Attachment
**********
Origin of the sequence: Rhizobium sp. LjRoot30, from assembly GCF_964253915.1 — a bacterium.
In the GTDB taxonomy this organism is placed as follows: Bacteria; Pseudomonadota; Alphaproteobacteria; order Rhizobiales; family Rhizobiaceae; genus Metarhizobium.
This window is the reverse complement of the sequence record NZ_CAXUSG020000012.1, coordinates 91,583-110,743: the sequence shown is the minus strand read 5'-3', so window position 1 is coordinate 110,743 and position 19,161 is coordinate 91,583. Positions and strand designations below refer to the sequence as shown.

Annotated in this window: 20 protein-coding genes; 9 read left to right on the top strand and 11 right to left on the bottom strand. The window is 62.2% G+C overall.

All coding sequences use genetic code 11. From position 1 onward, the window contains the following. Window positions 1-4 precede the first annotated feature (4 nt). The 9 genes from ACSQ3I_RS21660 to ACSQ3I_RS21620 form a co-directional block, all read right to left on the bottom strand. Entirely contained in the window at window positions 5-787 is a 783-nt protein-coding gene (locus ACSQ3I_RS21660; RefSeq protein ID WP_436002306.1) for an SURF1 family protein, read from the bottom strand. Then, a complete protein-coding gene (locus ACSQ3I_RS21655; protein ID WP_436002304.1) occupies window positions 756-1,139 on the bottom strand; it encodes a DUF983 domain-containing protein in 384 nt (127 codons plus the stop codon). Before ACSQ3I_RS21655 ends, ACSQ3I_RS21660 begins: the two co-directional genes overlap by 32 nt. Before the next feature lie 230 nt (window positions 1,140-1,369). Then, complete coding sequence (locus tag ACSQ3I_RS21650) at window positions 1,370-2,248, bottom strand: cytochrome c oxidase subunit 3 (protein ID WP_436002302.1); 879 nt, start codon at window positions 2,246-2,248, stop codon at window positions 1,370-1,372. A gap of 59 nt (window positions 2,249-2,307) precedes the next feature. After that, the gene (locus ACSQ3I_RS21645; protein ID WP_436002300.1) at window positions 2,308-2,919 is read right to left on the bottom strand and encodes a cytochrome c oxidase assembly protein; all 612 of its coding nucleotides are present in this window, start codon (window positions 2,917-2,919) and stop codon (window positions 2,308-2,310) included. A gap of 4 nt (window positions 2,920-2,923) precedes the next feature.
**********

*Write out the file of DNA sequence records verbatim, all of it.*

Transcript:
Origin of the sequence: Rhizobium sp. LjRoot30, from assembly GCF_964253915.1 — a bacterium.
In the GTDB taxonomy this organism is placed as follows: Bacteria; Pseudomonadota; Alphaproteobacteria; order Rhizobiales; family Rhizobiaceae; genus Metarhizobium.
This window is the reverse complement of the sequence record NZ_CAXUSG020000012.1, coordinates 91,583-110,743: the sequence shown is the minus strand read 5'-3', so window position 1 is coordinate 110,743 and position 19,161 is coordinate 91,583. Positions and strand designations below refer to the sequence as shown.

Annotated in this window: 20 protein-coding genes; 9 read left to right on the top strand and 11 right to left on the bottom strand. The window is 62.2% G+C overall.

All coding sequences use genetic code 11. From position 1 onward, the window contains the following. Window positions 1-4 precede the first annotated feature (4 nt). The 9 genes from ACSQ3I_RS21660 to ACSQ3I_RS21620 form a co-directional block, all read right to left on the bottom strand. Entirely contained in the window at window positions 5-787 is a 783-nt protein-coding gene (locus ACSQ3I_RS21660; RefSeq protein ID WP_436002306.1) for an SURF1 family protein, read from the bottom strand. Then, a complete protein-coding gene (locus ACSQ3I_RS21655; protein ID WP_436002304.1) occupies window positions 756-1,139 on the bottom strand; it encodes a DUF983 domain-containing protein in 384 nt (127 codons plus the stop codon). Before ACSQ3I_RS21655 ends, ACSQ3I_RS21660 begins: the two co-directional genes overlap by 32 nt. Before the next feature lie 230 nt (window positions 1,140-1,369). Then, complete coding sequence (locus tag ACSQ3I_RS21650) at window positions 1,370-2,248, bottom strand: cytochrome c oxidase subunit 3 (protein ID WP_436002302.1); 879 nt, start codon at window positions 2,246-2,248, stop codon at window positions 1,370-1,372. A gap of 59 nt (window positions 2,249-2,307) precedes the next feature. After that, the gene (locus ACSQ3I_RS21645; protein ID WP_436002300.1) at window positions 2,308-2,919 is read right to left on the bottom strand and encodes a cytochrome c oxidase assembly protein; all 612 of its coding nucleotides are present in this window, start codon (window positions 2,917-2,919) and stop codon (window positions 2,308-2,310) included. A gap of 4 nt (window positions 2,920-2,923) precedes the next feature.